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Summer With The Stars: Gazdic
Summer With The Stars: Gazdic

For Episode 6 of our 2013 Summer with the Stars off-season feature, we head to Canada’s largest city, the hockey hot bed of Toronto. Texas Stars broadcaster Owen Newkirk interviewed the franchise’s single-season and all-time leader in penalty minutes Luke Gazdic. Below are some highlights of our conversation with the Stars left wing, along with a link to the full audio interview.

Listen: CLICK HERE.

During your off-season training, you have been working with a figure skating coach. Why is that becoming more and more popular amongst pro hockey players?

I think it’s just because they’re so efficiently sound about how they go about learning the techniques and really maximizing everything they can in their stride. You’ll see how efficient they are when they’re skating and us hockey players are so uptight and so straight. Even from a young age, we don’t really take the fundamentals of skating into effect. I think it’s coming into its own now where so many guys are starting to do it because it’s all about lengthening your stride and in this game that’s changing you have to be able to skate and I think, that’s why it’s becoming so popular.

Towards the end of last season and into the playoffs you played on a line with Toby Petersen and Francis Wathier and that line was extremely effective at getting in on the fore-check and throwing your collective weight around, really causing havoc. Does working on your stride the last few years really help you become a dangerous fore-checked?

I’ve come to realize that that’s how I’m going to be if I’m going to be playing at any level. It was nice to have two veteran guys playing with me. Petey was very good at what he did. He would get pucks deep and he would put them into areas where he knew opposing defensemen were going to be turning their heads and they'd be seeing a big guy coming down on them every time. We were fortunate enough that we got to play together for a certain amount of time. Anyone that’s played hockey knows that the more comfortable you get with your linemates the more confidence you’ll be playing with. It’s tough to be playing with different guys every game and even in between games if you’re playing with different wingers or center icemen. It’s nice to have the same linemates for an extended period of time and we were really comfortable with each other and it was nice that we got to play for a while. We just tried to take advantage of that and really wreak havoc on opposing defense.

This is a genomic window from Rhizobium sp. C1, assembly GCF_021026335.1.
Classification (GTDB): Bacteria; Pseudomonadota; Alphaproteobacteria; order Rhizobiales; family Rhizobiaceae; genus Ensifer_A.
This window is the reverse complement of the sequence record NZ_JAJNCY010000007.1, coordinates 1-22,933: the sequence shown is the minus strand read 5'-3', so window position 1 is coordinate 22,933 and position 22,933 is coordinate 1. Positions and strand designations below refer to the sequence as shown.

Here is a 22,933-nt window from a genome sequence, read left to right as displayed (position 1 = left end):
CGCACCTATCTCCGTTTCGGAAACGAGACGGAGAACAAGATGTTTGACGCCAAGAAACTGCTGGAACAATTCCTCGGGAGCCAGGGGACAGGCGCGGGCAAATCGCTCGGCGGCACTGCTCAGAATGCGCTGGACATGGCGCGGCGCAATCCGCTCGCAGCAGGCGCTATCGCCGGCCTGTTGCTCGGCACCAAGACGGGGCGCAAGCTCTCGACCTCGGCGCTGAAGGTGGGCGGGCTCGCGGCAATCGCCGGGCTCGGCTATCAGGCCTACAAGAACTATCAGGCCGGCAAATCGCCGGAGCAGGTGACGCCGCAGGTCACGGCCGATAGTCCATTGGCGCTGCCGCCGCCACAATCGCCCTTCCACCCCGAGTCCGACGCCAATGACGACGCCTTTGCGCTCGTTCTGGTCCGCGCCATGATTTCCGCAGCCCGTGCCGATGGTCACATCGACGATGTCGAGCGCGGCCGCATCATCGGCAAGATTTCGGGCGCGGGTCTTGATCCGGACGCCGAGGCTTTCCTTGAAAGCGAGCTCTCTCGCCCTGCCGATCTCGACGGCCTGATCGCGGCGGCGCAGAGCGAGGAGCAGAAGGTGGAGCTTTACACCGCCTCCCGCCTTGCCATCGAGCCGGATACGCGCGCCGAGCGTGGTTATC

There were rumors floating around that you may not re-sign with Dallas for the 2013-14 season. Was there much talk between you and your agent about going somewhere else?

It was a strange process. At the end of the year I’d had my exit meeting with Jim Nill and Les Jackson. Les has been with me since I was 17, he was in the room when they drafted me and I think he was director of hockey ops at the time. So I’ve known him for a while, but Jim just for the couple months at the end of the year. They expressed interest in the way I played and that they were thinking of having me back the next year. As it got closer and closer to the qualifying deadline I was getting a little nervous and my agent was saying “they’re talking.” It worked out well in the end, they got a contract done… pretty close to the end, but it was nice they got it out of the way and they had a lot of nice things to say to my agent and myself about expectations and it was nice they got something done.

Do you have higher hopes to play your first NHL game this year with a new GM and head coach in Dallas?

I think so for sure! It’s always nice to have some fresh faces and a clean slate of people who haven’t seen your game before. Especially a guy like Lindy Ruff, who I can’t imagine has ever seen me play. It’s nice to come in and be able to show both faces and all the new faces in the organization what kind of game I’m going to bring to the table. It’s exciting that I get to show what I can do here coming into camp.